Orange County News
Widening 405 pits O.C. against L.A. County
SEAL BEACH, Calif. (KABC) -- A plan to widen the 405 Freeway from State Route 73 to the Interstate 605 in Orange County is hitting several roadblocks. Some residents along the route don't like the idea, and there are concerns the project could create another major bottleneck at the L.A. County line.
No one disputes that the 405 is a busy freeway at rush hour and most other times of the day.
"It needs it. It needs it. Traffic can be pretty horrendous. It turns into a parking lot more often than not," said Harriman, a regular 405 commuter.
Right now, the 13-mile stretch from the 73 to the 605 has four regular traffic lanes and a carpool lane in each direction. Total width: 177 feet.
Orange County Transportation Authority officials proposed to widen out to either 212 feet by adding one more regular lane, making it five lanes in each direction; or widen to 236 feet by adding a regular lane and an additional carpool or express-toll lane. In order to do that, 11 homes would have to be removed.
Some O.C. residents have concluded you can't build your way out of the traffic mess, but others feel it's the only way.
"They know that there's going to be more cars 10 years down the road, so why didn't they do it then when it was cheaper?" said motorist Joan Fowles.
If Orange County widens the freeway, there's still a problem: L.A. County says it has no plans for a 405 makeover, so any traffic in the future that comes flying down the 405 would come to a screeching halt at the county line.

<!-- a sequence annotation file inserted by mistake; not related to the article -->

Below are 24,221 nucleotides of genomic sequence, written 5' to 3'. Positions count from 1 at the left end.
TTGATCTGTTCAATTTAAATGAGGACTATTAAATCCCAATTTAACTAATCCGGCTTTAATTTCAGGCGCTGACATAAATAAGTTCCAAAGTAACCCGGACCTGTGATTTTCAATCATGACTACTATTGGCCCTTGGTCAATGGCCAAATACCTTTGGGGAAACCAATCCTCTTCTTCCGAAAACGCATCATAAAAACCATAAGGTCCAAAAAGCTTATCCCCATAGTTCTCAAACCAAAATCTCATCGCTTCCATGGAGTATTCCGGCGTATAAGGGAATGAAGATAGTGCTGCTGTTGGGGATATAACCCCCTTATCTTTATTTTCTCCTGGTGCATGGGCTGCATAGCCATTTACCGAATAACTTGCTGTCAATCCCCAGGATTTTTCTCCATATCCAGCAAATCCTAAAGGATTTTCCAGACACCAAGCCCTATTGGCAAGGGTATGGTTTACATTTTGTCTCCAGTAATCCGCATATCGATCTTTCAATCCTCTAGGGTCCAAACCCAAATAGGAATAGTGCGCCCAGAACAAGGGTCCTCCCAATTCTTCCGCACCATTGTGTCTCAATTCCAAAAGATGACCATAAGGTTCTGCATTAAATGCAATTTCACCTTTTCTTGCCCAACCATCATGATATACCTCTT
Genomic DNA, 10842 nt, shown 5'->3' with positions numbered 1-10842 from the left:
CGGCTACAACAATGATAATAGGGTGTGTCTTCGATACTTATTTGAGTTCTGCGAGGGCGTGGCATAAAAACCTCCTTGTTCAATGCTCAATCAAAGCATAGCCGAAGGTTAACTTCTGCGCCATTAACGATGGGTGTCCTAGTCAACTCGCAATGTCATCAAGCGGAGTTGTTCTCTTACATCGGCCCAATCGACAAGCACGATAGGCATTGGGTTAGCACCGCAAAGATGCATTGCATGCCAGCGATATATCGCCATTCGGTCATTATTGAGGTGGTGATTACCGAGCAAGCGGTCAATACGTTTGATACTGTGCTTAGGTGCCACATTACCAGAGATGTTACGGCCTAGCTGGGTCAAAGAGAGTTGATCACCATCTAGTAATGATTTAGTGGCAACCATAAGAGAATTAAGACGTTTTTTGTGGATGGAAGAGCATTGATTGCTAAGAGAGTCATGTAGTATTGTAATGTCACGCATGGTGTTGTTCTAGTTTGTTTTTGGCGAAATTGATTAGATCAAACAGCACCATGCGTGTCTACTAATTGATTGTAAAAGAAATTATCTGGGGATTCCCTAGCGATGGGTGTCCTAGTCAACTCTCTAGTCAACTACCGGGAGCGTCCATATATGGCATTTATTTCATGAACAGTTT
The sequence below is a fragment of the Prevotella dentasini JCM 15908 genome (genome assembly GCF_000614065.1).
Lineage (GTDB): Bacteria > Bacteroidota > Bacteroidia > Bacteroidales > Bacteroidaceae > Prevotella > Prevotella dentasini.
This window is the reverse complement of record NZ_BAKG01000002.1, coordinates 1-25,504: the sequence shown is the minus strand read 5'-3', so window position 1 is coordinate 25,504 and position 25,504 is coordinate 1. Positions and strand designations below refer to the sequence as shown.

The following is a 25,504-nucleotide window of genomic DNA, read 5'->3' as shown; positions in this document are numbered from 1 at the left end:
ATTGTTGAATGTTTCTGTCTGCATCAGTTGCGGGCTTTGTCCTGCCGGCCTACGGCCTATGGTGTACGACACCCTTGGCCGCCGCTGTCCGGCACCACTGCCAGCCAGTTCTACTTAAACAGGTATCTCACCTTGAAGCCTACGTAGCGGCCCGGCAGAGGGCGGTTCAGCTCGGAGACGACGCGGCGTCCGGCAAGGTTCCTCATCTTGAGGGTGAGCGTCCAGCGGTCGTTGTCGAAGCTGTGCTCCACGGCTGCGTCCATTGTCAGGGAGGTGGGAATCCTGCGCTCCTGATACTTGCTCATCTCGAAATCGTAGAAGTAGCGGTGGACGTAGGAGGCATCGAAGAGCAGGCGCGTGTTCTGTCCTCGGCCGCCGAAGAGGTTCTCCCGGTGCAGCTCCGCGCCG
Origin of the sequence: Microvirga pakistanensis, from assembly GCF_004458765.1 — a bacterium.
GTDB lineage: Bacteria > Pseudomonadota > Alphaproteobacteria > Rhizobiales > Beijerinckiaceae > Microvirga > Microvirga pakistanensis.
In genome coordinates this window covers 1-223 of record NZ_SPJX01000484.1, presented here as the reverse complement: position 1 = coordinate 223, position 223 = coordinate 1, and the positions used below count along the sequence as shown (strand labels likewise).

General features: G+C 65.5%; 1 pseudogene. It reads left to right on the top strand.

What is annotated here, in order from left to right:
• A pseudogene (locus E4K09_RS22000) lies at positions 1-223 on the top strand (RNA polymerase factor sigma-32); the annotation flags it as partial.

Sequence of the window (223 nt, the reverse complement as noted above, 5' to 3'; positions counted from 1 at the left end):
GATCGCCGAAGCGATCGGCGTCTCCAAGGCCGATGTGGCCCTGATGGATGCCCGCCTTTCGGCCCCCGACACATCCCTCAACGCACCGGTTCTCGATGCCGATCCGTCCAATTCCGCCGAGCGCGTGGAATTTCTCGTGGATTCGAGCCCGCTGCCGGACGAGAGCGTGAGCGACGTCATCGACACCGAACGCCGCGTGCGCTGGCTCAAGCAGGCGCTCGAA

It's already happened in Buena Park, where Orange County is rebuilding a much wider Interstate 5 while L.A. County gets by with an old four-lane freeway. L.A. is planning a major widening, but it's still years from completion.
L.A. County Metropolitan Transportation Authority General Manager Art Leahy says both counties are outgrowing freeways and are looking for alternatives.
"In Los Angeles back in the '70s and '80s, I don't think that we thought of ourselves as a big city. We were a big town," said Leahy. "At some point, when the environment became constrained and built out, we began to look at more rail lanes and things of that nature. Orange County is beginning to feel the same crunch. It will be very difficult for them to build any new freeways. That's where L.A. has been for some period of time now."
Leahy says L.A. County may improve connections between carpool lanes at the county line, but won't add lanes to match O.C.'s improvements on the 405.
orange county news, gene gleeson
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